5 Practical Workshop Ideas

James HamiltonI like good ideas. I wrote “The Homemade Workshop: Build Your Own Woodworking Machines & Jigs” to show regular woodworkers the potential of a little creative thinking. Whether it be full-on homemade woodworking machines, or simple workshop hacks, there’s always a certain satisfaction that comes with implementing a new idea. Here are a few practical workshop ideas you may not have thought of:

Get an electric pencil sharpener
My relationship with my electric pencil sharpener borders on weird. I remember using it in one of the first videos I made for YouTube, then turning to the camera and saying “If you don’t have an electric pencil sharpener in your shop, why are you even in this business?” I meant it then, and I mean it now. Today’s craft is dominated by power tools. We mill our wood, cut our wood, shape our wood, sand our wood and even finish our wood with tools that plug in. I can’t even use a screw driver without feeling like some sort of caveman. So why would I manually twist a little sharpener on the end of my pencil, risking wrist strain or tendinitis, when I can stick it in a hole and let a machine grind it to a perfect point in two seconds? We’re not living in the middle ages, folks. Get with the times!

Don’t throw your trash bags away
Before you laugh at ol’ Captain Obvious, hear me out. Trash bags aren’t just for trash anymore. You can slip one on each leg, secure at the knees with duct tape, and use them to keep your son’s feet dry at the bus stop while simultaneously ruining sixth grade for him (thanks, dad). Or you can use them in the workshop the next time you mill stock for a project. Jointing and planing may make a board flat, but they also expose the moist middle of your project’s parts. As that moisture dissipates it can lead to cupping. So if you won’t be assembling your project immediately, place your parts in a trash bag. This will minimize moisture changes and keep your stock flat.

Steal a rubber spatula
Years ago, my wife caught me with the rubber spatula in my hand and cake batter on my face. You can imagine how embarrassing that was, especially since neither of us had recently made a cake. She looked at me, I looked at her and I quietly said “I need this.” I wasn’t just talking about the cake batter. I find rubber spatulas to be excellent glue spreaders, especially on large areas. And the best part is, the dried glue peels right off of it. I still use that spatula all the time, as well as a few other sizes I’ve picked up at dollar stores.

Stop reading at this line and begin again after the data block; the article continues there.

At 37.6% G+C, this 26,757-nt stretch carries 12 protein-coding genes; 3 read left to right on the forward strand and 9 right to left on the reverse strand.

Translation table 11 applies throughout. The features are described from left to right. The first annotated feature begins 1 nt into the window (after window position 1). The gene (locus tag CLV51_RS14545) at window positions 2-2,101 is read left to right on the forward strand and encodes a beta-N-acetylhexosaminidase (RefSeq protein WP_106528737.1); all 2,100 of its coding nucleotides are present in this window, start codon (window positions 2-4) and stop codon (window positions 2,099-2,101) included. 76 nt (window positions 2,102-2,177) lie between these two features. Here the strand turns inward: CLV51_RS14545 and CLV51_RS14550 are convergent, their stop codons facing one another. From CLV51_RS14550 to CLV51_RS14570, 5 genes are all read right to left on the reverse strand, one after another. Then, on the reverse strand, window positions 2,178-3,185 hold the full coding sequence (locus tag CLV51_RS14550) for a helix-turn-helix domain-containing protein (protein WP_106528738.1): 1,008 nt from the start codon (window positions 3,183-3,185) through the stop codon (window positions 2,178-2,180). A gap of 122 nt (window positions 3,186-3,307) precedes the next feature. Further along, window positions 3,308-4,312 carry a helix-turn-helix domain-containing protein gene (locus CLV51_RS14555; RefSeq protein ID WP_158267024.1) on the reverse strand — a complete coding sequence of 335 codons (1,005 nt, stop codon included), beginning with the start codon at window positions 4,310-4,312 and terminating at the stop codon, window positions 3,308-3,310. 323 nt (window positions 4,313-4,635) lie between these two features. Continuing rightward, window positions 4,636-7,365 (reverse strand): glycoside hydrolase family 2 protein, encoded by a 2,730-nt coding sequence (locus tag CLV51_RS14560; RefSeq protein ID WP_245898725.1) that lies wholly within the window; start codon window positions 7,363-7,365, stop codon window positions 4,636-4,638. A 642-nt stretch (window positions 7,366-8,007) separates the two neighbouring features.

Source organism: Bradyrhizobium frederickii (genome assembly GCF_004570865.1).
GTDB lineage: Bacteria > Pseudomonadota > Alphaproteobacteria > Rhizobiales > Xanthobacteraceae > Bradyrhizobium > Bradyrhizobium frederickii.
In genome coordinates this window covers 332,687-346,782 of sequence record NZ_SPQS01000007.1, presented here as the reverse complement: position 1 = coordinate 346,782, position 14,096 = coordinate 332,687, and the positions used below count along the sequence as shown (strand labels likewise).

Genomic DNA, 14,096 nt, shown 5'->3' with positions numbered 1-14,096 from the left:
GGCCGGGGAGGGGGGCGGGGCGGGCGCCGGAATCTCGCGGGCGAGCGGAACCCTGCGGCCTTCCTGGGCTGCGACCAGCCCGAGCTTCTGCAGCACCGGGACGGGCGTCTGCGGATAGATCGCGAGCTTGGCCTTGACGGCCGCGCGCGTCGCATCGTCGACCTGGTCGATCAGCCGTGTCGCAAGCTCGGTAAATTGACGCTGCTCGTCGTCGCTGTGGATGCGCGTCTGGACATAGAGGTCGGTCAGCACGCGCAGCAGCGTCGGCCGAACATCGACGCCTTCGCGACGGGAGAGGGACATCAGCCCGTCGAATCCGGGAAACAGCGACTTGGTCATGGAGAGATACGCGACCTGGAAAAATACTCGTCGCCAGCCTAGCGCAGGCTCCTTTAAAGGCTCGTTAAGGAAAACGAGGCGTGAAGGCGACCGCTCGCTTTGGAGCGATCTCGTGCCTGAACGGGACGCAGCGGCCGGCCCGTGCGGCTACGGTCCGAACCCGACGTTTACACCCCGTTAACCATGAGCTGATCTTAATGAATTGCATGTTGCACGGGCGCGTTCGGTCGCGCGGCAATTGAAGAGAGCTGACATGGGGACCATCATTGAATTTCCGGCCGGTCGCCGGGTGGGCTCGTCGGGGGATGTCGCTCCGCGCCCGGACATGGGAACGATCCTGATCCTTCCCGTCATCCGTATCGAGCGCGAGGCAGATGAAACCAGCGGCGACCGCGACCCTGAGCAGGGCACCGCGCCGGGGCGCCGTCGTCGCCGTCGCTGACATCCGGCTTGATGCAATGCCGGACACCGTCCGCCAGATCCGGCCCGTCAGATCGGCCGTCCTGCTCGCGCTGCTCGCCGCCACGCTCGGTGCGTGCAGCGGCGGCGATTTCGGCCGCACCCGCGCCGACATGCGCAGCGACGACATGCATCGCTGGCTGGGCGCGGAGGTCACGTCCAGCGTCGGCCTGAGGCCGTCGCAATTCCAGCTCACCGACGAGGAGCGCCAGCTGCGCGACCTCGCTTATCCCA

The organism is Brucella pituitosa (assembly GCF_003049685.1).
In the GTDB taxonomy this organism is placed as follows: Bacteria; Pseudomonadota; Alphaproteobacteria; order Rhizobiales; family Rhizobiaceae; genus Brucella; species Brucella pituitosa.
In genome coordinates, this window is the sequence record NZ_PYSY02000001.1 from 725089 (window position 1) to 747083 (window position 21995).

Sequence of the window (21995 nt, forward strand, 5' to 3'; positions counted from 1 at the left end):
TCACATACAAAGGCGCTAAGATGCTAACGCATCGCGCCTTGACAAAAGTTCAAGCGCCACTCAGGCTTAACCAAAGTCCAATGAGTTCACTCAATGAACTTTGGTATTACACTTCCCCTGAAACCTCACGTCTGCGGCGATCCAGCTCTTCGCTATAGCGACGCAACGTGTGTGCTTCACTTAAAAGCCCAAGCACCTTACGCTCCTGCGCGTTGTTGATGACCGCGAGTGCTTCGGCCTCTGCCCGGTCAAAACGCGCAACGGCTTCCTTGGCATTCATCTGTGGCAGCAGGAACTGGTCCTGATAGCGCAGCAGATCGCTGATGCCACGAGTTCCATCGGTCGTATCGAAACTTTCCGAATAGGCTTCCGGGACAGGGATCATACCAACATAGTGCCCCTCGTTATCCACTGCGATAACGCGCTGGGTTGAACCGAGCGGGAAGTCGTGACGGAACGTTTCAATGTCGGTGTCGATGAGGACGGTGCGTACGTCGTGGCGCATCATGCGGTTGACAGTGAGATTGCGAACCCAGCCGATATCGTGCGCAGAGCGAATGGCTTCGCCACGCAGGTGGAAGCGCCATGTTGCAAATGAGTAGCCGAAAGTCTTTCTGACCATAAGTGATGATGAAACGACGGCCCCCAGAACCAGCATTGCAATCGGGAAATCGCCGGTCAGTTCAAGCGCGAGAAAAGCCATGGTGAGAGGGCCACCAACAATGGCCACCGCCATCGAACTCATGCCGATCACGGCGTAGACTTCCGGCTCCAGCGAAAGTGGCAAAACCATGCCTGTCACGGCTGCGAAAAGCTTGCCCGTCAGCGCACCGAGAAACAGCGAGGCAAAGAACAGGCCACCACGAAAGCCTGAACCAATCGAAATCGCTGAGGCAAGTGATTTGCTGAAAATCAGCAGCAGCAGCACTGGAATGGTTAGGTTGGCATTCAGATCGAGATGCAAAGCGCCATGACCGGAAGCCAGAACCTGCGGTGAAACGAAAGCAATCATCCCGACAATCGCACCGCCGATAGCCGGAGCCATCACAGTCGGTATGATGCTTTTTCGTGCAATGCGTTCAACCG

Save those CD spindles
This idea may be getting a little dated, but I still buy those big stacks of blank CD’s that come on spindles with twist-on plastic covers. The thing is, I don’t buy them for the CD’s. I buy them for the spindles. If you break the center post off, you can fasten the base to the underside of a cabinet and fill the bowl-shaped cover with bolts, screws, snack mixes, you name it. They hang upside down and make excellent storage containers because you can easily see what’s inside. Now, if I could only find a use for all those blank CD’s that come in them…

Hoard inline roller skates
One of my best ideas came to me while lying on the pavement gasping for air with skinned knees and a bruised ego. I discovered that I had been using my inline roller skates the wrong way. Rather than trying to impress the neighborhood ladies with my “blading” skills, I could remove the wheels and harvest the bearings. Every pair of skates yields sixteen sealed ball bearings of about three quarters of an inch in diameter. That’s the perfect size for all sorts of applications, from homemade band saw blade guides to tracking mechanisms for horizontal routing machines. If you don’t have a pair of inline skates laying around, you can usually pick them up for about five dollars at yard sales and flea markets. If you need ideas on how to use them, along with all sorts of other cool homemade woodworking machines, might I suggest picking up a copy of “The Homemade Workshop?” I know the author. He’s definitely someone you should check out!


The Homemade WorkshopJames Hamilton is the man behind the popular Stumpy Nubs Woodworking website. He makes it his mission to find and share new and innovative ways to streamline workflow in the shop. His book “The Homemade Workshop”  is available now at shopwoodworking.com.

2 thoughts on “5 Practical Workshop Ideas

  1. polaski

    James Hamilton said: “Now, if I could only find a use for all those blank CD’s that come in them…”.
    Jeff Polaski answers: “When I have to drill a hole straight into a flat surface, not having a drill press, I start the pilot hole, place the CD shiny side up with the center hole over the pilot hole, and drill straight down using the 360 degree view of the drill bit to line up the bit with the reflection so that the bit and the reflection are totally in line with each other.”

  2. BlueEnamel

    Also check the local dump / transfer station. Sometimes, there is a “swap” pile that may have used roller blades. To clean the bearings, soak them in naptha over night and scrub with an old toothbrush.

    I have a couple of other common items that I keep and use in the shop. The first is the above mentioned toothbrush. Great for cleaning and scrubbing machine tool parts, faux finishing, etc. Put them in the dishwasher or in a 10-20% Clorox solution to clean before using, if you’re paranoid about the germs.

    The second items I keep in the shop are old plastic key cards, credit cards, gift cards, etc. They make excellent glue spreaders and shims. I usually notch them w/ a pair of diagonal cutters, or a saw, to provide an even distribution of glue, similar to a notched mason’s trowel. They also work well for mixing small batches of epoxy and paint.

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